On May 23, Bob Wise, president of the Alliance for Excellent Education and former governor of West Virginia, testified before the Michigan Senate Education Committee on how digital learning and the effective use of technology can help drive better learning for all students in Michigan regardless of their geography or socioeconomic status.
“We are at a crossroads and the next twenty-four months is a critical time to not only keep the wheels of progress turning, but to accelerate the rate of improvement through the effective use of technology,” Wise said. “It is time for those of us who are experiencing firsthand an emerging and ever-changing world of technology to ensure the nation’s education system is agile and flexible enough to offer its youth the high-quality education they deserve. By doing so, this challenging moment can be turned around by embracing common-sense progress in teaching and learning.”
During his testimony, Wise recognized Michigan’s “significant progress” in improving the educational opportunities for its students. Specifically, he cited Michigan’s move to promote online opportunities and offer professional development and data analysis tools for teachers. He praised Michigan Governor Rick Snyder (R) for his leadership in working with the legislature to pass a cyber charter bill expanding opportunities for online learning and pointed out that Michigan is one of forty-six states to adopt college- and career-ready standards known as the common core state standards.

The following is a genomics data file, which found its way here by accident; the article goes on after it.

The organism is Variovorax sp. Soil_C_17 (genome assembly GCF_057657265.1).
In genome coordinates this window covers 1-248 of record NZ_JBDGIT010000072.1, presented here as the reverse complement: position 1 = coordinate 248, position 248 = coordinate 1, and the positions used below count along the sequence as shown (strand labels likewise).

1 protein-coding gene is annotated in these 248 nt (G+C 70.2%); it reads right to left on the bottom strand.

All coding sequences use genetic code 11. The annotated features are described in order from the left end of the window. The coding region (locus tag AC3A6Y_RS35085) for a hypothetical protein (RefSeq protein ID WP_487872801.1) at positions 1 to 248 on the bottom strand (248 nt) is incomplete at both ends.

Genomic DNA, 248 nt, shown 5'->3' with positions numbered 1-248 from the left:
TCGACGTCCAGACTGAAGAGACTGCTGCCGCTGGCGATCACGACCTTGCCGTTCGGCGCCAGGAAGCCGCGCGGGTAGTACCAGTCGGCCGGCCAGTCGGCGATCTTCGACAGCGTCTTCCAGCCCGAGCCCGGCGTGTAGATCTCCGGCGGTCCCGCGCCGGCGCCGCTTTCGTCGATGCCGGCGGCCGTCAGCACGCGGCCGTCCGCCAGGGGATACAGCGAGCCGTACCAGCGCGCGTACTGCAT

Wise applauded the Michigan Department of Education and State Superintendent Mike Flanagan for leading the implementation of the nation’s first-ever high school graduation requirement that every student have an online experience. He expressed support for Flanagan’s efforts to move toward competency-based advancement through pilots and seat-time waivers and encouraged the Senate Education Committee to support Flanagan’s efforts in these areas.
While acknowledging the funding challenges that Michigan—like most states—is facing because of declining local, state, and federal revenues and a tight fiscal environment, Wise said that the state is being challenged to raise student performance for more and more children. “I had to balance budgets as a governor and it was never easy,” Wise stated. “It is going to require thinking outside the box to allocate resources in a way that makes state dollars more productive and effective.”
Wise urged the Senate Education Committee to consider how digital learning fits into the broader education reform landscape and the demand for higher student performance. “The nation must move school improvement planning processes from ‘technology optional’ to those that are ‘technology essential,’” Wise said. “The objective is not about having the latest technology, it’s about improving learning by implementing solutions that support teachers and empower students.”
Wise also discussed what he calls the “three Ts”—teachers, technology, and time—that are essential to developing a comprehensive digital learning strategy and rethinking education. He cited several examples of schools and districts from around the country that are successfully using the three Ts to improve student outcomes. For example, he said Mooresville Graded School District in North Carolina implemented a digital conversion initiative in 2007 that shifted from print to digital content material and made an internet-accessible device available for every student and teacher. In the five years since, Mooresville’s graduation rate increased 25 percentage points and now ranks third in the state—even though Mooresville has one of the lowest per-pupil expenditures in the state, ranking ninety-ninth out of 115 districts.
Read Gov. Wise’s prepared testimony here.